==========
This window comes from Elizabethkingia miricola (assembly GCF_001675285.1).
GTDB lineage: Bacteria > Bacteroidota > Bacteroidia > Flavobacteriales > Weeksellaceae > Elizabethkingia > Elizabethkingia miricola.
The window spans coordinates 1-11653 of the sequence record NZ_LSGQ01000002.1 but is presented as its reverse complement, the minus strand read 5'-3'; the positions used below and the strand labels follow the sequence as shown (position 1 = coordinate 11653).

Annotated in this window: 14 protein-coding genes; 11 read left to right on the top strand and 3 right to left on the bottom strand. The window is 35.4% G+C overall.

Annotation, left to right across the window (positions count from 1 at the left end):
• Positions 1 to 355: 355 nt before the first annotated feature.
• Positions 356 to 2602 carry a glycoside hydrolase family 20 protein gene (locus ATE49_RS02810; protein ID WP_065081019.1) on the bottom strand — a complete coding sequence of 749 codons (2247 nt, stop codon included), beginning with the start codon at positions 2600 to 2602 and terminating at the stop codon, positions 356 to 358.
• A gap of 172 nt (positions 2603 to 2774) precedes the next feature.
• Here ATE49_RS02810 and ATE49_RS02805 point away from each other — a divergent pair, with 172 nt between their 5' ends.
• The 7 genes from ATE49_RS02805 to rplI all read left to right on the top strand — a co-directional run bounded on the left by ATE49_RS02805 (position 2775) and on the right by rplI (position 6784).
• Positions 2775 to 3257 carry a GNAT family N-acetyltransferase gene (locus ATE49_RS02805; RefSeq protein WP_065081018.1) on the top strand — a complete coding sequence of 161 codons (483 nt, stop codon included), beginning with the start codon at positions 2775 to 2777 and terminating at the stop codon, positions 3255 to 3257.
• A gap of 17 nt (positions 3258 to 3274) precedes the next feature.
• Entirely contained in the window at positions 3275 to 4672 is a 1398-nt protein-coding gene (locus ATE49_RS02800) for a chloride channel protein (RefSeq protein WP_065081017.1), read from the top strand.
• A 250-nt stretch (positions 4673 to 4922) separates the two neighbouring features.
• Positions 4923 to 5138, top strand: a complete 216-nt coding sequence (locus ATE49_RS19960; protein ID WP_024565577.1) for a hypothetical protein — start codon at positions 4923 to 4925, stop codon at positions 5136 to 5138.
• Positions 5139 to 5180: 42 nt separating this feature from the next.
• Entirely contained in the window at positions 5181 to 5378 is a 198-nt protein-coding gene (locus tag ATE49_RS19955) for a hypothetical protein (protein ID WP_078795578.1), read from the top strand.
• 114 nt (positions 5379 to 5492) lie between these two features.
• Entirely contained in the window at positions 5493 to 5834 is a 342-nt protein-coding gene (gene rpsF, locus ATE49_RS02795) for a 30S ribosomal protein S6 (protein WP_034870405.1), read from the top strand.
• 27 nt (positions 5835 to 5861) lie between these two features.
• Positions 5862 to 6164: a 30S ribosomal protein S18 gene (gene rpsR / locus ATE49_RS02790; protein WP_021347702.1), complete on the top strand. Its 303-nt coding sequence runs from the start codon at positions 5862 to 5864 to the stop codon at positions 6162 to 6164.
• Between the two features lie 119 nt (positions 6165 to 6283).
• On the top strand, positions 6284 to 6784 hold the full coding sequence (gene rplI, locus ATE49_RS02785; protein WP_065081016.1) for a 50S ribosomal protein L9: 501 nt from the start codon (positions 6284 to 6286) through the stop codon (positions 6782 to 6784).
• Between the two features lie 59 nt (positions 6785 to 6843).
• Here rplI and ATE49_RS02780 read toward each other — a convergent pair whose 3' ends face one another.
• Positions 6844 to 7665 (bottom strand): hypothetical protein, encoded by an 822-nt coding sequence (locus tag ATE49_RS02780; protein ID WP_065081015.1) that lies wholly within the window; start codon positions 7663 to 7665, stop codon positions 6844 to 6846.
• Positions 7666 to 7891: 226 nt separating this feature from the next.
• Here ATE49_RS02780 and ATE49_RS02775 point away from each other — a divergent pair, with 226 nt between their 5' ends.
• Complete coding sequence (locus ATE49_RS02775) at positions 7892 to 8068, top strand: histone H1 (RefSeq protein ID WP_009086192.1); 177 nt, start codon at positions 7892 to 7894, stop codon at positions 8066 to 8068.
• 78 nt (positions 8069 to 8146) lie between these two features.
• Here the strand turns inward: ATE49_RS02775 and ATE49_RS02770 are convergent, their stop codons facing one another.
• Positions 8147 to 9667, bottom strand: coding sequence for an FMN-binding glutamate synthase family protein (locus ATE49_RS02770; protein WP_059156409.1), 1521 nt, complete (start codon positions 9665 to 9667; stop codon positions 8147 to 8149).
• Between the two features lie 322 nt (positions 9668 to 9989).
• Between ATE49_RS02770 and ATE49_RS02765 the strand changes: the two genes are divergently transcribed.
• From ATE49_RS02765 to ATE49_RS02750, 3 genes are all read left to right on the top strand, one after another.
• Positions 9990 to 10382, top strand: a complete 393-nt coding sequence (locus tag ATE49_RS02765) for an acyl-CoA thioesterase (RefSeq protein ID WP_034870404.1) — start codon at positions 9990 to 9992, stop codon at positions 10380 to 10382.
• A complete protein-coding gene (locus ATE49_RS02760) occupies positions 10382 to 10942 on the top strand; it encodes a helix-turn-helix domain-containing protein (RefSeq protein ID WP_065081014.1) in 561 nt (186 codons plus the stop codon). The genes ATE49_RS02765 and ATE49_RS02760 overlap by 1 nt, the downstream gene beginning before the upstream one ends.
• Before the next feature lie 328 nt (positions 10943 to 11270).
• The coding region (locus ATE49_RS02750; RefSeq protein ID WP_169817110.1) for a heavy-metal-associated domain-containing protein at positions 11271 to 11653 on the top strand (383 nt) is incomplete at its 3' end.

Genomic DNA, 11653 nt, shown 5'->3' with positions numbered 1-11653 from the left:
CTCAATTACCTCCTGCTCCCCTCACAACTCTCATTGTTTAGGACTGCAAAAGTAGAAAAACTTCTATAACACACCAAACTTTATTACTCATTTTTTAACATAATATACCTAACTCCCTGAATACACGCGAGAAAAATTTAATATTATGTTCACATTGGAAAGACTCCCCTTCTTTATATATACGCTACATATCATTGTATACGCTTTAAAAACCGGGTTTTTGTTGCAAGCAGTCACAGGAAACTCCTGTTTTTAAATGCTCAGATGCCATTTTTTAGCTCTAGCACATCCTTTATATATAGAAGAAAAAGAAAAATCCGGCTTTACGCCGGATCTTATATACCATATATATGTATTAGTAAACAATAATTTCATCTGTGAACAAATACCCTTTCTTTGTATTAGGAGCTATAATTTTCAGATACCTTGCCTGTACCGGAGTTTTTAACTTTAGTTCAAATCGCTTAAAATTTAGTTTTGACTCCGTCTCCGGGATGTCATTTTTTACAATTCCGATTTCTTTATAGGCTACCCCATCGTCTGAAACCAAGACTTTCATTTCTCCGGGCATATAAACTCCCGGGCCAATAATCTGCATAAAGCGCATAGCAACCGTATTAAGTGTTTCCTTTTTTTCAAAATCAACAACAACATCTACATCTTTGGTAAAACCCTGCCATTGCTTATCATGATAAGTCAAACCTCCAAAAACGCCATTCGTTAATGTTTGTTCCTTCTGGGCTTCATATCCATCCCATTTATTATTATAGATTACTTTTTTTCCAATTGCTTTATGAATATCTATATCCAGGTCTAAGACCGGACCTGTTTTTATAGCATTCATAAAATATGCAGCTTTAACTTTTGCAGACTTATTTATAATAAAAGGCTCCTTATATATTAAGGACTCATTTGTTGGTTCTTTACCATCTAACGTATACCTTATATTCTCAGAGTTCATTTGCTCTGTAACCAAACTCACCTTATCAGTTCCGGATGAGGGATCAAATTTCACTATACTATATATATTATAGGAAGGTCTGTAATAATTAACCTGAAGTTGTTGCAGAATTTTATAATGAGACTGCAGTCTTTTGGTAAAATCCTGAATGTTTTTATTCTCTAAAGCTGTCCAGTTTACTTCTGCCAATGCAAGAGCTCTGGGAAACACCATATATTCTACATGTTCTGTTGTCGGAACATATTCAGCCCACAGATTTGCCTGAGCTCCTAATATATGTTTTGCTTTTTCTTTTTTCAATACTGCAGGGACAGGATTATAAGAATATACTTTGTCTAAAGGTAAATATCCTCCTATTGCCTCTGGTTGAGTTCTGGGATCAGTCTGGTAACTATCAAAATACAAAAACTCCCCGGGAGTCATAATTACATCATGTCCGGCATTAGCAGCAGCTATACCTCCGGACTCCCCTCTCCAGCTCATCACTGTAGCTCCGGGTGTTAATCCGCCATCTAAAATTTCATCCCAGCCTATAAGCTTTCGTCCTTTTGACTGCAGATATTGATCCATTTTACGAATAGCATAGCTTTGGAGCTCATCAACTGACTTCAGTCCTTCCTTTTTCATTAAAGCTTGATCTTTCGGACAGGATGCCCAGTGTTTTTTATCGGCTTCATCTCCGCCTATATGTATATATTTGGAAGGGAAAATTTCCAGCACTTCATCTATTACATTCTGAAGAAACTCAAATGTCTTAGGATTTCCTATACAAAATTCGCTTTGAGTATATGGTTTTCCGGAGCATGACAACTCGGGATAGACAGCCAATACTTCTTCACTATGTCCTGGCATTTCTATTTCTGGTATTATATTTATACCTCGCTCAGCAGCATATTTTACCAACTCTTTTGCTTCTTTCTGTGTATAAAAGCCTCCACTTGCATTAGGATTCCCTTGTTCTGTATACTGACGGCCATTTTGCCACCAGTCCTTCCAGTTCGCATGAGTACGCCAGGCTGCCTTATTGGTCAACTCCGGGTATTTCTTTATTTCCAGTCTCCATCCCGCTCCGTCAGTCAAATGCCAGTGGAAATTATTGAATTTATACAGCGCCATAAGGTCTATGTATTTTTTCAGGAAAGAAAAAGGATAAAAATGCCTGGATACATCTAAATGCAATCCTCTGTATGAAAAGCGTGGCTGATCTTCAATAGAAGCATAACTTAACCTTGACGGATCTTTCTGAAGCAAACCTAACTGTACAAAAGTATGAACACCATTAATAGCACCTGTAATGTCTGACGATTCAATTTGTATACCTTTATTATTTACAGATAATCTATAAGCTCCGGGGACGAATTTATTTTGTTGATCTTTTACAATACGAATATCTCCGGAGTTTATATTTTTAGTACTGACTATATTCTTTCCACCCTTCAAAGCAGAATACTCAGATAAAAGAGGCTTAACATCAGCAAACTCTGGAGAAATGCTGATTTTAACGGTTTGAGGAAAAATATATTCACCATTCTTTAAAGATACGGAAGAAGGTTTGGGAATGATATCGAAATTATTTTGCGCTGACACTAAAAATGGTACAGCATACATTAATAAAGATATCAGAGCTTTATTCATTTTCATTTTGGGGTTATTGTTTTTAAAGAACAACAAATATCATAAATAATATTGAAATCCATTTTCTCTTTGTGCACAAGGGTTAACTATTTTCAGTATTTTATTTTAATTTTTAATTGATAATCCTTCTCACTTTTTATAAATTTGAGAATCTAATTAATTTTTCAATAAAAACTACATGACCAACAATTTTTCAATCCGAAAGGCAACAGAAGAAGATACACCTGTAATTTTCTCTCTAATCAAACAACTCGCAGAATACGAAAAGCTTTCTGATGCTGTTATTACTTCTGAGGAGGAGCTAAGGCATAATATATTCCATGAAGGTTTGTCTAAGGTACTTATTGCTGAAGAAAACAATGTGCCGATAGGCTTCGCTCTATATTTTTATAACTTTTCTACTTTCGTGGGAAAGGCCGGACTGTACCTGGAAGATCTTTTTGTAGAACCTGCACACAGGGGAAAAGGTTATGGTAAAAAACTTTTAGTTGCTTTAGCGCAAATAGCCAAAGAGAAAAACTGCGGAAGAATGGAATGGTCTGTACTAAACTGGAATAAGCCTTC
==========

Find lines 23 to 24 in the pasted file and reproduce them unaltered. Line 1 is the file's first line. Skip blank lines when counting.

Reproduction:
• On the top strand, positions 6284 to 6784 hold the full coding sequence (gene rplI, locus ATE49_RS02785; protein WP_065081016.1) for a 50S ribosomal protein L9: 501 nt from the start codon (positions 6284 to 6286) through the stop codon (positions 6782 to 6784).
• Between the two features lie 59 nt (positions 6785 to 6843).